y: Philip P. Monteleone, CPA, CMA, CFM
All businesses are likely currently reviewing their insurance policies to try to understand what they bought, and if there is any coverage for losses due to the coronavirus. This is an extremely important issue for continuity, as businesses would like to know if they will have the funds to continue to pay employees during a closure. While we are CPAs and do not offer advice on coverage and policy exclusions, we can offer help on how to document and quantify your losses should it be determined that full or partial recovery is available from insurance, or the possibility of future government assistance.
As of March 17, 2020 insurance companies and claims processors are pointing to policy exclusions for pandemics. There are already lawsuit filings seeking clarity on coverage. We cannot know what will and will not be covered. We do know from past experience with these claims that documentation is critical. These policies can in some circumstances cover continuing payroll, but of course this would only cover actual continued payments. We know that many businesses are doing everything they can within their current cash position and borrowing capacity to continue funding the salaries of their employees.
In the September 2004 issue of Review & Outlook, I reviewed the need for business interruption insurance. We again stressed the need for coverage and the nuances of claims in the wake of Hurricane Katrina during 2005 and 2006. Again, that need has become an unfortunate reality, and proper documentation and quantification of your claim is critical. Policyholders unfamiliar with their exclusions will be reasonably upset, and some will likely interpret their positions with great fervor in the hopes of some reasonable relief.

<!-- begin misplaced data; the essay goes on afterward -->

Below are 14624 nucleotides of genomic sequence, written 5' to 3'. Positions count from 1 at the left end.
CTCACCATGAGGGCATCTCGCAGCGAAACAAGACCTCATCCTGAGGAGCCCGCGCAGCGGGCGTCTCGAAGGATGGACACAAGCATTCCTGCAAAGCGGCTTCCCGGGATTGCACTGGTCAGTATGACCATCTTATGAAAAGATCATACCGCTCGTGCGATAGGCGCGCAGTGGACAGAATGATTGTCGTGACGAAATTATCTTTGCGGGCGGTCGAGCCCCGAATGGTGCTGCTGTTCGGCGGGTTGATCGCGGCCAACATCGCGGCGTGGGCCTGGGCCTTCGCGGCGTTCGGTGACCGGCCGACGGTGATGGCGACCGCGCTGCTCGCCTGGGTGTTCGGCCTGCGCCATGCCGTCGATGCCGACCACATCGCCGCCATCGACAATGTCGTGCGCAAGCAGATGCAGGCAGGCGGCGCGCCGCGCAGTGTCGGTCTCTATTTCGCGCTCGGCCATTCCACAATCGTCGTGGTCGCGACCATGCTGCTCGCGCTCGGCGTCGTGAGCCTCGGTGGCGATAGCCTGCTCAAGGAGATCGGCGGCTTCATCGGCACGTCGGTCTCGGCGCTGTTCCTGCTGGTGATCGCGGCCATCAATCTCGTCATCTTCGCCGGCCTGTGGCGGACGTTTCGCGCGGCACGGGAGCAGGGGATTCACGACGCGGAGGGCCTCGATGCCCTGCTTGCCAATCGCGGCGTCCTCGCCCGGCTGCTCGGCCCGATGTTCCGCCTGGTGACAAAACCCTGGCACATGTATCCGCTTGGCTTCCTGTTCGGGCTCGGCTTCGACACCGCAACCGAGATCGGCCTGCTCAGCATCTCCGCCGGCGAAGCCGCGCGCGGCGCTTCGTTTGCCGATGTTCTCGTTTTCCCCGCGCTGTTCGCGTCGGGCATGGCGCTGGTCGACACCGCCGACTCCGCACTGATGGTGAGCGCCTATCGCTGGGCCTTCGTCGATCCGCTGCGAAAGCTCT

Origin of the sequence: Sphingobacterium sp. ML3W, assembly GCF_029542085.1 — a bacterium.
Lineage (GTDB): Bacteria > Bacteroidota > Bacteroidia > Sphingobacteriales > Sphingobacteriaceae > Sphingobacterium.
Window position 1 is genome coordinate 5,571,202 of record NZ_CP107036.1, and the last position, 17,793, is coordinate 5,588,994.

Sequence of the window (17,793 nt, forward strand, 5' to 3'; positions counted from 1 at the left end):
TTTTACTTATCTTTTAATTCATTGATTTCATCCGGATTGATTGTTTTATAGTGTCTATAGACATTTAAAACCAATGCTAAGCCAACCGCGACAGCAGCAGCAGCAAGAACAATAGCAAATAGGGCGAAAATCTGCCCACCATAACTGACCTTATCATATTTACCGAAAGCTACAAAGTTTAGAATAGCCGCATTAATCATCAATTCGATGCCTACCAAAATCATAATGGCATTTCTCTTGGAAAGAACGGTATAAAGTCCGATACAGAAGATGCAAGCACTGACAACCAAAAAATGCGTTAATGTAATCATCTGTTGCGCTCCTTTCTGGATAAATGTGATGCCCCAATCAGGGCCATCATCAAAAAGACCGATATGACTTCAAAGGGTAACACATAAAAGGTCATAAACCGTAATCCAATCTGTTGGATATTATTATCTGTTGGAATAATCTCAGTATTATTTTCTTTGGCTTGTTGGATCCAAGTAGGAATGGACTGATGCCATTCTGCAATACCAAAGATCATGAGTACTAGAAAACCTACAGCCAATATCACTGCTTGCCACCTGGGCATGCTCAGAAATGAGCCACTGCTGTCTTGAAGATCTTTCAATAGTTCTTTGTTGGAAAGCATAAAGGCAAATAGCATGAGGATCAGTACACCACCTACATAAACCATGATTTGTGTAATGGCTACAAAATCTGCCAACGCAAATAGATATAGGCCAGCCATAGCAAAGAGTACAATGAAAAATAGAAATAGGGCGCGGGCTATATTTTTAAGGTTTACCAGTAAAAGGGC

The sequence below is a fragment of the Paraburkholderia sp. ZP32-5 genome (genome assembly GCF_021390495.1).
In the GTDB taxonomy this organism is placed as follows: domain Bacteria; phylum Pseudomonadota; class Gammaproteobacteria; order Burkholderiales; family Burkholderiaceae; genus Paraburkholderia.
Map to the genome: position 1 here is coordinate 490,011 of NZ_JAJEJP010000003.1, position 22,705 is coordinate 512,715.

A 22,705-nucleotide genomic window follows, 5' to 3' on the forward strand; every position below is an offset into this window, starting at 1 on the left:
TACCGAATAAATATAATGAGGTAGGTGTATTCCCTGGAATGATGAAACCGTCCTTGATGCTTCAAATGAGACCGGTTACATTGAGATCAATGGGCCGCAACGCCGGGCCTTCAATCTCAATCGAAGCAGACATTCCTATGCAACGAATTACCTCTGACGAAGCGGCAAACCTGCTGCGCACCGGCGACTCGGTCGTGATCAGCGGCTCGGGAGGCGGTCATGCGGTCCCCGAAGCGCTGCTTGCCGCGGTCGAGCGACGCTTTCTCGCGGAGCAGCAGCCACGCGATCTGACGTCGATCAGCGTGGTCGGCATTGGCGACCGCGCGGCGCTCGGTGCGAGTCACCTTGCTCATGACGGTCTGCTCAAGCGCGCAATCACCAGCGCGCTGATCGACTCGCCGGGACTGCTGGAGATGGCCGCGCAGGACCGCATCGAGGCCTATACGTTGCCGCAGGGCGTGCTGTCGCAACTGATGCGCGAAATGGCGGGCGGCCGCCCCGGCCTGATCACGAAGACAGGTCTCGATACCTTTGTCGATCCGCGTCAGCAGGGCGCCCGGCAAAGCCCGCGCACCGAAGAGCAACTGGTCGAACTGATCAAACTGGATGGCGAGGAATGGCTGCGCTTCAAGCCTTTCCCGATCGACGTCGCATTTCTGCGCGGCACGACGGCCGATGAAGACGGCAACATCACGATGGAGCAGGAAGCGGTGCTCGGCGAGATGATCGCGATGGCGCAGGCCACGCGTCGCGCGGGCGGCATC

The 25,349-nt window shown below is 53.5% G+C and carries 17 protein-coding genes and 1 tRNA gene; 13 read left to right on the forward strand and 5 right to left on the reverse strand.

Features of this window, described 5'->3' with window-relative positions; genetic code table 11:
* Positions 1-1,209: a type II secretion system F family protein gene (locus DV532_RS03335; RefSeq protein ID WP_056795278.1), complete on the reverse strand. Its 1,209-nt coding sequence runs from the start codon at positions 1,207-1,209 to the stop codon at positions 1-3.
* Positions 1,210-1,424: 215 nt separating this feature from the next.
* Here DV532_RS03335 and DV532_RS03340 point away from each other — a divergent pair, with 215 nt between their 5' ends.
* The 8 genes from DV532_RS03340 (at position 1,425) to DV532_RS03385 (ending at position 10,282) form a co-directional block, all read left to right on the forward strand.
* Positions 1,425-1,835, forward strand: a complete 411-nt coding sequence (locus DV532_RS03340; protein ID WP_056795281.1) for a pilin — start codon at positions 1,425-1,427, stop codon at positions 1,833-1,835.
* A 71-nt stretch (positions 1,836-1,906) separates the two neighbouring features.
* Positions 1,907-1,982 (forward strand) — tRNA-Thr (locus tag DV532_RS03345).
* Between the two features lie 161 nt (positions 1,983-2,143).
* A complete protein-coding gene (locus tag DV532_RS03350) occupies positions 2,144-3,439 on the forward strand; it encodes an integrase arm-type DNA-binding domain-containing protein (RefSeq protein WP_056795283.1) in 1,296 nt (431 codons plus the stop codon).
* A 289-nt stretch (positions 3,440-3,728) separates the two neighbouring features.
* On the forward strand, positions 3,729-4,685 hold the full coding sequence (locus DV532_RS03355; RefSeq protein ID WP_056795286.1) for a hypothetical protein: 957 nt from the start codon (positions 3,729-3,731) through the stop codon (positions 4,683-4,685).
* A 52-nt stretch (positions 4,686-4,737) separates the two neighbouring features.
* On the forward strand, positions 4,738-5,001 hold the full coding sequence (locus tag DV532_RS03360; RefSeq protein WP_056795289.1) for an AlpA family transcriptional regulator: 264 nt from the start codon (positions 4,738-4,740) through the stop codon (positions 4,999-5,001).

Coverage for your structural and contents losses are covered under your property and casualty (P&C) policy, which often includes coverage for lost business income, sometimes called business interruption (BI) insurance. Many professionals in the industry expect a heated debate over whether the coronavirus has caused physical damage to an insured location, a common requirement of the “chain rule” for claim payment.
The objective of business interruption insurance is to financially compensate you, the insured, to make you “whole” for the period of a covered loss, within the constraints of the policy. Coverage for “civil authority” directed closures often have a 72 hour waiting period, and limited timeframes for payment. Typical policy language covers net profits plus continuing expenses, including payroll. Language for “extra expenses” can cover additional costs incurred as a result of the loss. The “business income” formula will be further defined by policy language, including possible applications of co-insurance. Complex policy language will require the assistance of professionals familiar with BI claims.
BI SUPPORT DOCUMENT FROM BOURGEOIS BENNETT CPAs
BB Recommends: Maintain your accounting records in the ordinary course of business, with extra care to document specific costs related to mitigation efforts and your continued payroll. Instill a “belt-and suspenders” approach to computer file backups and review your continuity plans with your IT providers. Multiple sources of backups of records could be obtained through your payroll processor, or banking institution, in addition to your own servers and cloud-based networks. Losses not covered by insurance will likely be tax deductible. Quantification of your losses over and above policy limits or coverage is still necessary for tax purposes and for possible recovery from sources other than your insurer. If your business or insured has already experienced a loss or expects to, call your BB professional or Philip Monteleone in the New Orleans office